Tuesday, January 13, 2009


I sent another story back out today. This now makes two rejections for my short story "The Hit". On one side of the brain, I hear a voice high in the stratosphere, wailing out the old Queen lyrics: "And another one gone, and another one gone, and another one bites the dust." Then, there's a second voice coming from the opposite side, and this one sounds strangely like John Kerry: "Bring. It. On!"

As writers, we know that rejection is a way of life. Sure it's painful. Sure I would like to feel like the planets are aligned, that we've found a cure for cancer, and that may "God bless us every one!" (Say it again, Tiny Tim. Just one more time.) But like everything else in the world--whether it's the long, drawn-out wait in the doctor's reception area, or watching a loved-one experience a slow, agonizing trial--my mind always comes back to the same mantra: This, too, shall pass. So, out the story goes like a grown up child, with a gentle boot in the rear by her parent. "Carry on, my loved one. Grow wings and fly."

It's hard to face rejection, but I am determined to accept it for what it is--just another part of the business.

And business it is. Part of what I do for my stories--to follow their rejections and acceptances--is to track them with a spreadsheet. Okay, I'll pause for a brief moment to allow those of you out there to cackle and laugh at the CPA who has found another use for spreadsheets...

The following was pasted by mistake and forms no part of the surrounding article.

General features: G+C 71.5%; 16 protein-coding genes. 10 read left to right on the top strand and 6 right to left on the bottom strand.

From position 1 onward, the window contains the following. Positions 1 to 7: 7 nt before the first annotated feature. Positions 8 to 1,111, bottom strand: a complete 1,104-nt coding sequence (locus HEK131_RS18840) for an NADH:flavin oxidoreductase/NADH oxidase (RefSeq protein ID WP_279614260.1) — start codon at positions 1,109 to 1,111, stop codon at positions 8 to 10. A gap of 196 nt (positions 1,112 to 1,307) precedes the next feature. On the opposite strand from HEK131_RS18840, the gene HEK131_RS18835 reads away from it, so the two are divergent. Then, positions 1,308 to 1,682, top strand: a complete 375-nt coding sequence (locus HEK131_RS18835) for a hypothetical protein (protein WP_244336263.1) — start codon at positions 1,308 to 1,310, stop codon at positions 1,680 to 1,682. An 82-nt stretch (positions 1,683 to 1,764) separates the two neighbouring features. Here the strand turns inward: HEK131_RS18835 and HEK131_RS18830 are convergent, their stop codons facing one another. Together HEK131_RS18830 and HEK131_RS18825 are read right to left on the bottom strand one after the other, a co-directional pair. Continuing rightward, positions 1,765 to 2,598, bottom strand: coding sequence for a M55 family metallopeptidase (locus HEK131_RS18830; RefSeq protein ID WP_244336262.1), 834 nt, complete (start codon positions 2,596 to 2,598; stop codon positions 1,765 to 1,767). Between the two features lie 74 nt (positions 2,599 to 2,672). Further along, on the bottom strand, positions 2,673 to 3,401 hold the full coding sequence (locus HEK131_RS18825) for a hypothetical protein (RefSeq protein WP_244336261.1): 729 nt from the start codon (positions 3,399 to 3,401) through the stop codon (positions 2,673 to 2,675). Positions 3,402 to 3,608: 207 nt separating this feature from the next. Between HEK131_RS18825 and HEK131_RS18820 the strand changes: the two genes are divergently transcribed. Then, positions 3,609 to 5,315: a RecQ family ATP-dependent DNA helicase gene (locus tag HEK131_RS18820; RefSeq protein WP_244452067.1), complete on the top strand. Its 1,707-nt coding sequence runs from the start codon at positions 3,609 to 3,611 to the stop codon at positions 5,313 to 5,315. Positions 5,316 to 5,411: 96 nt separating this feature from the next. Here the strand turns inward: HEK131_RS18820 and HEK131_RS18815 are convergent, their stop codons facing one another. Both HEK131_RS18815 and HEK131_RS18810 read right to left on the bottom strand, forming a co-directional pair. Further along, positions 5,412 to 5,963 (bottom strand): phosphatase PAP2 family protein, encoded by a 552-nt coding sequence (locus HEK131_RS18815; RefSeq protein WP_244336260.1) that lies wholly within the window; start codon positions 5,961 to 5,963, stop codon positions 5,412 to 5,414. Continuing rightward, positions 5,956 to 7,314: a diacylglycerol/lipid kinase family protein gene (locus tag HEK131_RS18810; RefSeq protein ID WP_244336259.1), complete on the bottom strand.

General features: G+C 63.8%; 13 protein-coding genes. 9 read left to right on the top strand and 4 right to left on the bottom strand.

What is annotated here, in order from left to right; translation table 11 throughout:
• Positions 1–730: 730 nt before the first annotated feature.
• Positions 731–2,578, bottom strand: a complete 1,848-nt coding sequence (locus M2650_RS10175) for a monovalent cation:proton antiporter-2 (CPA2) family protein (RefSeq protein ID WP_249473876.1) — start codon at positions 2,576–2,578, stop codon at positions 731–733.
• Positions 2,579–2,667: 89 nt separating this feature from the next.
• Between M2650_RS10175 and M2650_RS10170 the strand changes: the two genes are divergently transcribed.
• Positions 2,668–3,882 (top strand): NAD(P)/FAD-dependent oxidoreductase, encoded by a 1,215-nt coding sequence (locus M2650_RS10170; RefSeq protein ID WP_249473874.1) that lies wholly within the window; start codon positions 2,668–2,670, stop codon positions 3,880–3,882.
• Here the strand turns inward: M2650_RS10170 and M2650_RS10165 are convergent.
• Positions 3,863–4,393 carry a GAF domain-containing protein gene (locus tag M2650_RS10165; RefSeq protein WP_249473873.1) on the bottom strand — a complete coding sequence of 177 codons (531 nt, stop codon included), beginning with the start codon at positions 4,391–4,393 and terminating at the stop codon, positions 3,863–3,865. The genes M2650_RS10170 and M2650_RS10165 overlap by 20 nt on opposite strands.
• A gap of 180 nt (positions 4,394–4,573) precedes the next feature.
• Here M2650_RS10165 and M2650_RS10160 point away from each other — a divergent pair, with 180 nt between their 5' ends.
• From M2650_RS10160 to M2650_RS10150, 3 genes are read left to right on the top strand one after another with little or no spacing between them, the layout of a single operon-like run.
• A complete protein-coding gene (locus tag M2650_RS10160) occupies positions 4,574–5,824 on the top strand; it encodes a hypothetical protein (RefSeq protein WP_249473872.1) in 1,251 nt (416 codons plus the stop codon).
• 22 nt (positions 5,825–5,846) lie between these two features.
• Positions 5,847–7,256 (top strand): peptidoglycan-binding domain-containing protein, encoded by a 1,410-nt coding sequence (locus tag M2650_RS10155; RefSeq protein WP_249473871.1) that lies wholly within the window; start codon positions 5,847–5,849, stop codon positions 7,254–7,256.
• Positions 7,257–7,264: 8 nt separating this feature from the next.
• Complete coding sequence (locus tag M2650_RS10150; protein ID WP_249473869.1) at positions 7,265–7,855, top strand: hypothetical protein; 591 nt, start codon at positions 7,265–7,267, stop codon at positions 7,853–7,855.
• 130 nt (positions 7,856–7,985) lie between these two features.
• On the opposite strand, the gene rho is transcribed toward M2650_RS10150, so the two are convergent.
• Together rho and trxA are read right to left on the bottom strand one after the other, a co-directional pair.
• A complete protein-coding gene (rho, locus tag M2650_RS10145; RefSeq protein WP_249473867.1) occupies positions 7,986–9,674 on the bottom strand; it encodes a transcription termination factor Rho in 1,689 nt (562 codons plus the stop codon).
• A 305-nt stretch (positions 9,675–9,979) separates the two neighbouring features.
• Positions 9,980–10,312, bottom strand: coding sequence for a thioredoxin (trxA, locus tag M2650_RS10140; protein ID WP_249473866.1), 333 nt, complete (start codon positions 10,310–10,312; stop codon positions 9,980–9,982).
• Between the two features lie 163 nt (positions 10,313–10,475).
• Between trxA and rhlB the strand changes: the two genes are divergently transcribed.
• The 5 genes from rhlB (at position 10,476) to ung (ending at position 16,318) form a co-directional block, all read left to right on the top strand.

[Tune from Jeopardy plays softly in the background]

I have set up columns for Titles, Publisher, Date Sent, Date of Response, Accept/Reject, Compensation. And for each story, I have a row for each Publisher submitted. This makes it easy to see how many times I have received a rejection. Once a story garners five rejections, then I stop and consider whether I need to really revise. And now that we're into the first quarter of the year, with my last column I can easily see how much money I made for tax purposes.

How about you? How do you keep track of things?


  1. I rely on Duotrope's tracking tool. I've tried other things: spreadsheets. index cards, chalkboard, wildly unreliable memory... Duotrope's tool is the only thing that really clicked in my brain. Plus it's accessible anywhere I have internet access. I'm sure that will come in handy someday when I'm out on my 60 city book tour :)

  2. I didn't even know that Duotrope had a tracking tool. It shows how much I pay attention to all of the features Duotrope has to offer. I'll have to check that out.

    Thanks for the info.